Question: How did the Shag phenomenon originate?
Ground zero for the shag phenomenon has always been Myrtle Beach, South Carolina, where "jitterbugs" swing-danced at open-air beach parties during the Thirties and Forties. This was one of the first examples of African-American culture bleeding over into the mainstream: white college kids would routinely visit racially segregated dances, pick up the moves, and bring them back to the beach. In addition, these kids pushed hard for local radio stations to play rhythm and blues as soundtrack for their party, creating a movement so sturdy that there are still radio stations in the Carolinas with "beach music" playlists.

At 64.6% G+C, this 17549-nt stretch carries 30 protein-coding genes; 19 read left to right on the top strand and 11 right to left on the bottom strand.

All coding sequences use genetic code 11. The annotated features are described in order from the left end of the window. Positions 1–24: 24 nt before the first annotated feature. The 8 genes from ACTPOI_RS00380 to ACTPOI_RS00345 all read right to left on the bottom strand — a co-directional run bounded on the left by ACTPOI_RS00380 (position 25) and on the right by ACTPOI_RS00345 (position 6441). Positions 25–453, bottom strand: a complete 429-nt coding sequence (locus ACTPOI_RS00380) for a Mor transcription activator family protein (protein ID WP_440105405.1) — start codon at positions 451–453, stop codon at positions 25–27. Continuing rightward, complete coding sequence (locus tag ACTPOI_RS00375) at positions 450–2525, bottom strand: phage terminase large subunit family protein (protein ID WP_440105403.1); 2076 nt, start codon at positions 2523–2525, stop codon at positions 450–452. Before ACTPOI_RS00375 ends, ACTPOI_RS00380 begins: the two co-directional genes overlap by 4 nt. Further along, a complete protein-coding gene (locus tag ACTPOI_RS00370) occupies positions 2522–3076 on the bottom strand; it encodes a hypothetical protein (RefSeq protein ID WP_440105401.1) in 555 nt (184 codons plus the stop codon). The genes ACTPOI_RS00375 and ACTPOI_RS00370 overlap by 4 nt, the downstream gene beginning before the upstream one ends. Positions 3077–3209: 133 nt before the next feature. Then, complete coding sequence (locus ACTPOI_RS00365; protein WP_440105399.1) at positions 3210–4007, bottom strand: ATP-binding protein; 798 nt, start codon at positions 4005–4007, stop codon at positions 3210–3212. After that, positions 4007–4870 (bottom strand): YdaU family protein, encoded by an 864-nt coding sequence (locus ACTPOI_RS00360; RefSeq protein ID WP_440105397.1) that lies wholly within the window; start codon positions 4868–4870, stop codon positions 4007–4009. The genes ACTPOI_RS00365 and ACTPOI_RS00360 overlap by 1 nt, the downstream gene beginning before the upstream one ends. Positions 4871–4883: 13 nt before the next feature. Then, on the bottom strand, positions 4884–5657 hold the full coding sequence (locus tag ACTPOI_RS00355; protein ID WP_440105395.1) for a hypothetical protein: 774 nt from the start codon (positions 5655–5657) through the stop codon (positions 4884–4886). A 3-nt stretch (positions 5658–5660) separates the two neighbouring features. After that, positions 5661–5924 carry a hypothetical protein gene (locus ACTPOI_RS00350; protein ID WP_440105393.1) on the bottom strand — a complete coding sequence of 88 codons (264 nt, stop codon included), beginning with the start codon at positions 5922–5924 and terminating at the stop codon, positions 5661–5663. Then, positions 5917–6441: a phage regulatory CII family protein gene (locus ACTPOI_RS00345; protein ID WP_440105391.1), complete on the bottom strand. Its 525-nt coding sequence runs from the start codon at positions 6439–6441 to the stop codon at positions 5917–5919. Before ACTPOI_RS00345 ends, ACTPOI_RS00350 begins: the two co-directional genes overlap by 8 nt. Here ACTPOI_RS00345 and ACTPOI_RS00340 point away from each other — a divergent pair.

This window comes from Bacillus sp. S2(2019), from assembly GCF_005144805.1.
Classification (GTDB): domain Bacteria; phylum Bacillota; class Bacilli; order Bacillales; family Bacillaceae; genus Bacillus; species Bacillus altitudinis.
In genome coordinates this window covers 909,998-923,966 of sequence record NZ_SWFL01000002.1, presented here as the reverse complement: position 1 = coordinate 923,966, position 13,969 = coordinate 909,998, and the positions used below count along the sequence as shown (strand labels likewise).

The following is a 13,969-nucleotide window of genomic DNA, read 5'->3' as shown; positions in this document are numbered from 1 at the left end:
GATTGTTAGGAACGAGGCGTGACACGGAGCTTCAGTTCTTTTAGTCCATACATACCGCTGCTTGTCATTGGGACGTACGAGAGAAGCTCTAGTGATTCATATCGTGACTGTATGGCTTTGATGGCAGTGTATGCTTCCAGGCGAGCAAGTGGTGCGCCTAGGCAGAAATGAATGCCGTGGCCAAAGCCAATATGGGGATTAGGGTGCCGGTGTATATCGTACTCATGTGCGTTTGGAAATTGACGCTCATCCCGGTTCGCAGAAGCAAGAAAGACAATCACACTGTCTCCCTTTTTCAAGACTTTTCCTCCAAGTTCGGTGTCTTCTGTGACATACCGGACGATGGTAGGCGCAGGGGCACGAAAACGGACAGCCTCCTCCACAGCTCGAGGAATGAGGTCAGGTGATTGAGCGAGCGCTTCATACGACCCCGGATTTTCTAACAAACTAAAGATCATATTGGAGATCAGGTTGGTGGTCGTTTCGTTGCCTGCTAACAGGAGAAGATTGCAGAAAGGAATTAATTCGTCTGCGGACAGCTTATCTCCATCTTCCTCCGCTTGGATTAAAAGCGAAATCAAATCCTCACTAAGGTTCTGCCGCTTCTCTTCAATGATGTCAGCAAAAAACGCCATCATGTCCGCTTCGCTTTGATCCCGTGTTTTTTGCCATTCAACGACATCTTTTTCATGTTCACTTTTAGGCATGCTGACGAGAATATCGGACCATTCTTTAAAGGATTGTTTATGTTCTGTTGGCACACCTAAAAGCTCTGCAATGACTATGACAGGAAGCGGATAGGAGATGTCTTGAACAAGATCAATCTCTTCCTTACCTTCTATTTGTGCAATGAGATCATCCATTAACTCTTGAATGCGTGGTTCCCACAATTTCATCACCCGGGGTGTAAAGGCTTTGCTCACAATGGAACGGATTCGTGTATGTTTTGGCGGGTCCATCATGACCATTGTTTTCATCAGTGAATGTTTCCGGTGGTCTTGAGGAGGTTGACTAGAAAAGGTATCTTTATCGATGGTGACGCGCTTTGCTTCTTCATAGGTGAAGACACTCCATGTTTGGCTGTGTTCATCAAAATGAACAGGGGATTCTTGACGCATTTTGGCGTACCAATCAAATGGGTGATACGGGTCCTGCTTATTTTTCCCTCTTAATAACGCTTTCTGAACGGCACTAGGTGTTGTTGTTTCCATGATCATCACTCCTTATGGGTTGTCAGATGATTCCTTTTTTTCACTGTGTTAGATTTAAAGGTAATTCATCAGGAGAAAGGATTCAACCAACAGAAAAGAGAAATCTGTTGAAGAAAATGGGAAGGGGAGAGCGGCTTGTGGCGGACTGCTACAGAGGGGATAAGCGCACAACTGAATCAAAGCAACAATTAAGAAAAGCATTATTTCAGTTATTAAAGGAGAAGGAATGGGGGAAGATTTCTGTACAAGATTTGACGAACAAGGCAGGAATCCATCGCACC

Billy Jeffers and "Chicken" Hicks are two of the main shaggers credited with developing the dances we know now, helping to slow down the tempo of the original jitterbug and incorporate sexier, looser movements into it. The phenomenon faded in the Seventies, enjoyed an early-Eighties renaissance, faltered again slightly when clubs began restricting those under 21, and flourished again in the Nineties. Today, shag is an established segment of Southern culture. Indeed, the basic dance is now the official dance of the state of South Carolina.